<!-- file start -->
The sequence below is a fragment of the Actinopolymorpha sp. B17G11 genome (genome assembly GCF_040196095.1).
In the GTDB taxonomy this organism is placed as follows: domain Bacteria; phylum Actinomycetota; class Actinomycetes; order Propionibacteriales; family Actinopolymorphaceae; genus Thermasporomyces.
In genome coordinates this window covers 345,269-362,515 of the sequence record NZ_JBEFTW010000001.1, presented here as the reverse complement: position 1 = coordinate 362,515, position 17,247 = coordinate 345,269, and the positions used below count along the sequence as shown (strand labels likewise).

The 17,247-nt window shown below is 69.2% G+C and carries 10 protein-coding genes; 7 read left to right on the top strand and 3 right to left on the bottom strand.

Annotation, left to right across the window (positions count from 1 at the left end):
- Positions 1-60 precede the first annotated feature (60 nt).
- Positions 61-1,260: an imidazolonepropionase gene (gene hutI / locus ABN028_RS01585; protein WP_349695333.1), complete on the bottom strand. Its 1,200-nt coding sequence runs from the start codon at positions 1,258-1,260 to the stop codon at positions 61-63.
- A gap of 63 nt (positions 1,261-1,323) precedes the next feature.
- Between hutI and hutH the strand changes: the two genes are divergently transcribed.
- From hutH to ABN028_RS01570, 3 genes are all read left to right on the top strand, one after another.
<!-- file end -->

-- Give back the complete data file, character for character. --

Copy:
The sequence below is a fragment of the Actinopolymorpha sp. B17G11 genome (genome assembly GCF_040196095.1).
In the GTDB taxonomy this organism is placed as follows: domain Bacteria; phylum Actinomycetota; class Actinomycetes; order Propionibacteriales; family Actinopolymorphaceae; genus Thermasporomyces.
In genome coordinates this window covers 345,269-362,515 of the sequence record NZ_JBEFTW010000001.1, presented here as the reverse complement: position 1 = coordinate 362,515, position 17,247 = coordinate 345,269, and the positions used below count along the sequence as shown (strand labels likewise).

The 17,247-nt window shown below is 69.2% G+C and carries 10 protein-coding genes; 7 read left to right on the top strand and 3 right to left on the bottom strand.

Annotation, left to right across the window (positions count from 1 at the left end):
- Positions 1-60 precede the first annotated feature (60 nt).
- Positions 61-1,260: an imidazolonepropionase gene (gene hutI / locus ABN028_RS01585; protein WP_349695333.1), complete on the bottom strand. Its 1,200-nt coding sequence runs from the start codon at positions 1,258-1,260 to the stop codon at positions 61-63.
- A gap of 63 nt (positions 1,261-1,323) precedes the next feature.
- Between hutI and hutH the strand changes: the two genes are divergently transcribed.
- From hutH to ABN028_RS01570, 3 genes are all read left to right on the top strand, one after another.